The quality of F2- “Healthcare delivery” was rated as relatively good. For instance, the respondents were happy with the competence of staff in the facilities who were capable of handling complications and giving enough information. This is analogous to a study in Malawi with respect to handling complications [34]. The findings were different from a study in Mulago, Uganda where only 38% of the mothers revealed that they had received adequate information on the symptoms and expected health problems [35]. However, in Serbia, mothers were content with the information given regarding their rights during and after delivery by the midwives which partly support our findings [34]. Additionally, women perceived that staff had adequate knowledge in dealing with SMH, LTFM, SGBV issues. These findings suggest that strong focus on the quality of care has contributed to increased service delivery in OBA sites.

Women judged F3 - “physical facilities”, F4 - “adequacy of resources”, and F5 - “Accessibility of care” as relatively moderate. Most women perceived that clean drinking water, availability of bathing facilities especially after delivery, and privacy when being examined, were essential components of a good healthcare facility. In essence, toilet and hand washing facilities enhanced the level of perceived quality of care. Moreover, within OBA sites, perceived quality of care was linked to adequate number of staff and the supply of drugs. Findings were comparable to a study in India, which indicated that women were happy with the readiness of primary drugs particularly during complications and availability of health workers [36]. Drugs are important determinants of quality of care and the absence of drugs could lead to impaired perception of the quality of services [10].

Our findings also reveal that women are content with majority of quality aspects despite the number of healthcare workers being low. This can probably be explained by the few number of health workers going way above their abilities and the workload to ensure that the mothers receive the services they need. Women seem to be aware of the shortage of workers, but appreciate the services they provide.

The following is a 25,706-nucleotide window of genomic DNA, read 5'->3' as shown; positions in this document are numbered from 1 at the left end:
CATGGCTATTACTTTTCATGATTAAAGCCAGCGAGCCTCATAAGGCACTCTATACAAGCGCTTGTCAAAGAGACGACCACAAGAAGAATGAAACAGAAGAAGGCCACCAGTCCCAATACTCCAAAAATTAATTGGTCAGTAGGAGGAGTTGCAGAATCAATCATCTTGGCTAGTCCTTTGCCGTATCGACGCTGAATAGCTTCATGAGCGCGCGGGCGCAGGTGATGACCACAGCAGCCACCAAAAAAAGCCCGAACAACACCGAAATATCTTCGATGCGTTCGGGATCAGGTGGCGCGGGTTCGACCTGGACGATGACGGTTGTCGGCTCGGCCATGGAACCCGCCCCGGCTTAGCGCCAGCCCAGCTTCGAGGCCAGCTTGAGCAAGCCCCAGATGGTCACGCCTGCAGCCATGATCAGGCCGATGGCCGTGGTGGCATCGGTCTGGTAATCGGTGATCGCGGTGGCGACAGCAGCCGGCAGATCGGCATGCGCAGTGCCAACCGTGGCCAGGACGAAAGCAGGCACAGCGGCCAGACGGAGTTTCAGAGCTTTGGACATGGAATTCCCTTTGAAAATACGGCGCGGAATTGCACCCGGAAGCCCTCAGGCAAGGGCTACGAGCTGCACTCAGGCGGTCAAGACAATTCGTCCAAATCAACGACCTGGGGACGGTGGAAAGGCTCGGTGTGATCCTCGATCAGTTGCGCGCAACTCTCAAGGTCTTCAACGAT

An important finding from this study was that the majority of respondents were young people of 24 years and below who made at least three ANC visits, which is comparable with the Kenya Demographic Health Survey (KDHS) 2014 results [9]. However, women needed relatively long hours to reach OBA facilities which was comparable to other studies [15, 19, 36] and greatly influenced women’ perception of the quality of care.

The study has revealed that area of residence played a key role in determining the level of perception of quality of care of OBA services as compared to other socio-demographic characteristics. However, the study identified some impact of ANC visit numbers, level of education, and age on the perception of quality which is in congruent with results from other sub-Saharan African studies [32, 37].

Study limitations

In studies involving perception of quality and satisfaction with the level of care, there is a propensity to provide favorable answers to the questions [24]. Thus, in as much as the study is relevant, it should be used with caution. Besides, generalizing it to other countries is not warranted. Secondly, the sampling design provided enough users of OBA services to examine the research question; however, in some remotely located facilities, we did not find the designated number of women because they experienced difficulty in accessing the facilities. Thirdly, women were interviewed within the vicinity of the clinic or hospital and this may have influenced the way they answered the questions.

Recommendations

  1. a.

    Health care managers can use our findings as a guide to evaluate different areas of healthcare delivery; thereby, improving resources and physical facilities that are crucial in elevating women’ level of satisfaction with the quality of care. Moreover, healthcare workers can use the study as a guide to enhance accessibility of care so that improved levels of satisfaction can be obtained.

     
  2. b.

    It is imperative for future programs to inculcate transport vouchers to reduce time to get to the facilities, as it is a potential determinant of perception of quality.

     
  3. c.

    For the program management unit (PMU), the index for perceived quality and women’ satisfaction should be incorporated into practice using the results from this study. While different facilities reacted differently to reimbursements and incentives, some facilities improved their structures and were able to attract more women who are more satisfied. Therefore, it is imperative to introduce mechanisms in the voucher strategies that can capture perceived quality and satisfaction routinely. The 23 item questions that have been translated into five factors shows the key areas that the PMU need to improve.